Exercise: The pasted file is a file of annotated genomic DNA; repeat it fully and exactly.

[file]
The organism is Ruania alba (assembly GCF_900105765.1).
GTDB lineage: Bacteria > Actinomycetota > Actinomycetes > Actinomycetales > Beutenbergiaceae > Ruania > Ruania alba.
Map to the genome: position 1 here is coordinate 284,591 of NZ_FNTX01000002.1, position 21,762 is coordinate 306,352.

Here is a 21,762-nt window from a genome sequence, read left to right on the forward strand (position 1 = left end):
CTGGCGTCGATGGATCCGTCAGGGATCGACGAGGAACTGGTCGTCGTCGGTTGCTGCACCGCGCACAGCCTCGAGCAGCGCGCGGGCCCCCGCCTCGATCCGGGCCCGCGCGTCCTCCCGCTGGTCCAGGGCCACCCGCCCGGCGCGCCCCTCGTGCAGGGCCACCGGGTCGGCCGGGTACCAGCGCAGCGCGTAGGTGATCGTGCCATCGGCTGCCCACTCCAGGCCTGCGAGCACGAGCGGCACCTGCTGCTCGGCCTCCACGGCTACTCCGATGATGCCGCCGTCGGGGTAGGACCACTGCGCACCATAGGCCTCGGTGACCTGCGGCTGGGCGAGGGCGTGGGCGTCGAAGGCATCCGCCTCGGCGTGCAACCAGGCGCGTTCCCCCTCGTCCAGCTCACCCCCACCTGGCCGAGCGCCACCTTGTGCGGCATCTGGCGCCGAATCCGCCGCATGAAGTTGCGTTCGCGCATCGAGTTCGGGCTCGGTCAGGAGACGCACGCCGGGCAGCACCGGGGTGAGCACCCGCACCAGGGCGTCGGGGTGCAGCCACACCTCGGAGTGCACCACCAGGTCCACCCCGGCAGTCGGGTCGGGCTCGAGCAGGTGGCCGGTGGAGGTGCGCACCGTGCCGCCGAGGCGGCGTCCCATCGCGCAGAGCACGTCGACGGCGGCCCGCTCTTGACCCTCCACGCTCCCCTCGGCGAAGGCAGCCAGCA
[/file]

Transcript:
The organism is Ruania alba (assembly GCF_900105765.1).
GTDB lineage: Bacteria > Actinomycetota > Actinomycetes > Actinomycetales > Beutenbergiaceae > Ruania > Ruania alba.
Map to the genome: position 1 here is coordinate 284,591 of NZ_FNTX01000002.1, position 21,762 is coordinate 306,352.

Here is a 21,762-nt window from a genome sequence, read left to right on the forward strand (position 1 = left end):
CTGGCGTCGATGGATCCGTCAGGGATCGACGAGGAACTGGTCGTCGTCGGTTGCTGCACCGCGCACAGCCTCGAGCAGCGCGCGGGCCCCCGCCTCGATCCGGGCCCGCGCGTCCTCCCGCTGGTCCAGGGCCACCCGCCCGGCGCGCCCCTCGTGCAGGGCCACCGGGTCGGCCGGGTACCAGCGCAGCGCGTAGGTGATCGTGCCATCGGCTGCCCACTCCAGGCCTGCGAGCACGAGCGGCACCTGCTGCTCGGCCTCCACGGCTACTCCGATGATGCCGCCGTCGGGGTAGGACCACTGCGCACCATAGGCCTCGGTGACCTGCGGCTGGGCGAGGGCGTGGGCGTCGAAGGCATCCGCCTCGGCGTGCAACCAGGCGCGTTCCCCCTCGTCCAGCTCACCCCCACCTGGCCGAGCGCCACCTTGTGCGGCATCTGGCGCCGAATCCGCCGCATGAAGTTGCGTTCGCGCATCGAGTTCGGGCTCGGTCAGGAGACGCACGCCGGGCAGCACCGGGGTGAGCACCCGCACCAGGGCGTCGGGGTGCAGCCACACCTCGGAGTGCACCACCAGGTCCACCCCGGCAGTCGGGTCGGGCTCGAGCAGGTGGCCGGTGGAGGTGCGCACCGTGCCGCCGAGGCGGCGTCCCATCGCGCAGAGCACGTCGACGGCGGCCCGCTCTTGACCCTCCACGCTCCCCTCGGCGAAGGCAGCCAGCA